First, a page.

This article is Ancient (archive 2011)

Mythopoetics and Political Discourse or, How I leaned to Stop Worrying and Love the Koch (Brothers (‘ Money))

It would seem that we are condemned for some time yet always to speak excessively about reality. This is probably because ideologism and its opposite are types of behavior which are still magical, terrorized, blinded, and fascinated by the split in the social world. And yet, this is what we must seek: a reconciliation between reality and men, between description and explanation, between object and knowledge.

–Barthes Myth Today

It makes for a sexy headline: “Governor, elected with corporate money, threatens unions’ ability to donate to democratic rivals… in the name of fiscal responsibility.”

There are, of course, others, perhaps equally sexy: “Union thugs storm capital, assault journalists,” “Libertarian Industrialists Threaten Unions, Democracy,” “Wisconsin Governor Punk’d.”

The political posturing develops independently of the characters supposedly making the news, and, while that Gov. Walker gentleman may say a number of things trying to direct the discourse to “fiscal responsibility,” “budget crises,” “austerities,” or whatever buzzwords  come to mind, the discourse takes place almost exclusively in the realm of concepts, not policies.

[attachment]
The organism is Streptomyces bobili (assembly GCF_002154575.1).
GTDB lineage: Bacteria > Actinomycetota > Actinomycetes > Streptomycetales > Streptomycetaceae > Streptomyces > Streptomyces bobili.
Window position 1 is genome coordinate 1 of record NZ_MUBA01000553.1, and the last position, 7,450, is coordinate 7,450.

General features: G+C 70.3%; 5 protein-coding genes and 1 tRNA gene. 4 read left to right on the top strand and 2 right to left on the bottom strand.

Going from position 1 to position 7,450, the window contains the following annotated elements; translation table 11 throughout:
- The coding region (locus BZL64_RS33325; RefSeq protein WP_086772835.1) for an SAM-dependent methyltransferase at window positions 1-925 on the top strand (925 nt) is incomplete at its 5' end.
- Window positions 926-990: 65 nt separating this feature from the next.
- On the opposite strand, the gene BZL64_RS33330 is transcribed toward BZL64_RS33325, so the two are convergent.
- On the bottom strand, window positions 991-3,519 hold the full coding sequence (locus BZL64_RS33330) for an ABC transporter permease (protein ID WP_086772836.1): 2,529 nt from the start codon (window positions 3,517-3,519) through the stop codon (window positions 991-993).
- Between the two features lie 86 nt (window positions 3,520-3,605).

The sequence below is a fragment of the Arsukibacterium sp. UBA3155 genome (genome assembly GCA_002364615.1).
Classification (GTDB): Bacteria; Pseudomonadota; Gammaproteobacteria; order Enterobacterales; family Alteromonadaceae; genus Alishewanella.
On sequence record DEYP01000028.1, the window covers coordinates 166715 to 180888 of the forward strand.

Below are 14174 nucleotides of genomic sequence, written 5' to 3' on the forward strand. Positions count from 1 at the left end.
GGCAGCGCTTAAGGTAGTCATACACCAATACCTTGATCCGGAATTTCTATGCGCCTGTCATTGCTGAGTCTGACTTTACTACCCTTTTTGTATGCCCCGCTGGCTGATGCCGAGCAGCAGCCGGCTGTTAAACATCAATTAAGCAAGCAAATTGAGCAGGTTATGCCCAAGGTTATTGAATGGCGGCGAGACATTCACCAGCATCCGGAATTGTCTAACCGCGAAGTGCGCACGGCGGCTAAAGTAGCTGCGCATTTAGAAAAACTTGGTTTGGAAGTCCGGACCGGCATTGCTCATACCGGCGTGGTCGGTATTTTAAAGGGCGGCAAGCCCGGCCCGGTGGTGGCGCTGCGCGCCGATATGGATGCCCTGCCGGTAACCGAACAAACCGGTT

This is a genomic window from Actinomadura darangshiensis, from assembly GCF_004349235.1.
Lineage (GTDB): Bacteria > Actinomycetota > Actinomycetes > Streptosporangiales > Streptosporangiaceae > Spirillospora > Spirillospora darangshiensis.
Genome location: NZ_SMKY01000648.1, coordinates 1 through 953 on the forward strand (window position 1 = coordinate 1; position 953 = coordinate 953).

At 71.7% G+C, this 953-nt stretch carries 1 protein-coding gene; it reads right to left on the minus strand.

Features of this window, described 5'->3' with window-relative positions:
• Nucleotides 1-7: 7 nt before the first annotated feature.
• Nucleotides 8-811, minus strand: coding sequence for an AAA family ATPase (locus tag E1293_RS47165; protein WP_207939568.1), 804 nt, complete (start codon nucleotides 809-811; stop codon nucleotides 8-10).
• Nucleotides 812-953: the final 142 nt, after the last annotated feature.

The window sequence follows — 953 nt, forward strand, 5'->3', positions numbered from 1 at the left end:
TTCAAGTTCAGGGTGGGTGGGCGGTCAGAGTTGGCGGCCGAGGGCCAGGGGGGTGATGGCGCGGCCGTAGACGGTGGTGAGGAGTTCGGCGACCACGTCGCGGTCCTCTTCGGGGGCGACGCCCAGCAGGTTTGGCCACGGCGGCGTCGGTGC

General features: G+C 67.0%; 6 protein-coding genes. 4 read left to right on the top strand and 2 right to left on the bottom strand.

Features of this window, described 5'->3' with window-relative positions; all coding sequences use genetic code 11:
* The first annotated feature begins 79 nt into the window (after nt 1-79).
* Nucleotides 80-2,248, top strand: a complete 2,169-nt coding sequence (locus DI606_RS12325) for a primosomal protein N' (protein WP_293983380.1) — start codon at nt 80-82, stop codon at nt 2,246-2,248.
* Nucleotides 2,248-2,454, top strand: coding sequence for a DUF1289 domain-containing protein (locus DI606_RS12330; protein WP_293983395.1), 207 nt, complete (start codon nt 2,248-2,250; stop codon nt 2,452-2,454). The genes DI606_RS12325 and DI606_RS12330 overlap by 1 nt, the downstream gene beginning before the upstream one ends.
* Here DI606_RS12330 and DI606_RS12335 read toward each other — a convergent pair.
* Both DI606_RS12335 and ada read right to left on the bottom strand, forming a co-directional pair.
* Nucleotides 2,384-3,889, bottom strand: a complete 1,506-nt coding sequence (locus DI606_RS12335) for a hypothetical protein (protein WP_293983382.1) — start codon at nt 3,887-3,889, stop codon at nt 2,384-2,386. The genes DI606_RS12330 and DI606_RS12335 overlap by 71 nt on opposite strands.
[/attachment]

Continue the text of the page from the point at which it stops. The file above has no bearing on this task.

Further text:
We can understand, theoretically, that any anti-union legislators, influenced or not by corporate interests [lobbyists], probably aren’t corporate puppets as their opposition asserts. (And even supposing they are, does that fundamentally distinguish them from independently anti-union legislators? I’m not convinced.) And we can understand that the protesters, AWOL senators, and sympathetic journalists are not anarcho-communists unwilling to make even the mildest of concessions (And supposing they are?), but, by letting the opposition define them while they are busy defining the opposition, the parties involved have shadowed the nuances of debate (supposing there ever were any) in the shadow of two mythologies, of lazy, cowardly moochers and tyrannical, greedy robber barons.

If it sounds like an old debate, that is probably because it sounds like an old debate, but no good mythology can exist without a tinge of the eternal. Each side believes its claim to the side of right in an epic battle between good and evil.

Whether I believe that the Koch brothers represent lobby for Satan or that an evil, semi-literate spirit possesses Gov. Walker hardly matters to the signs suggesting “Koch-aine” is responsible for anti-union legislation. The suggestion that a shadowy, well-financed cabal conspires to deny hard-working citizens their right to an eight-hour day and a pension doesn’t need proof; indeed, it doesn’t need the Koch brothers. It transcends hyperbole.

Certainly Walker’s resolve is politically opportunistic motivated more by an urge to kick Democrats while they are down than any sense of civic responsibility, and certainly the Koch brothers’ wallets make their votes more equal than others.

The same might be said of the unions and their supporters, but it’s hardly worth saying. It’s easier to resurrect the ghost Jimmy Hoffa.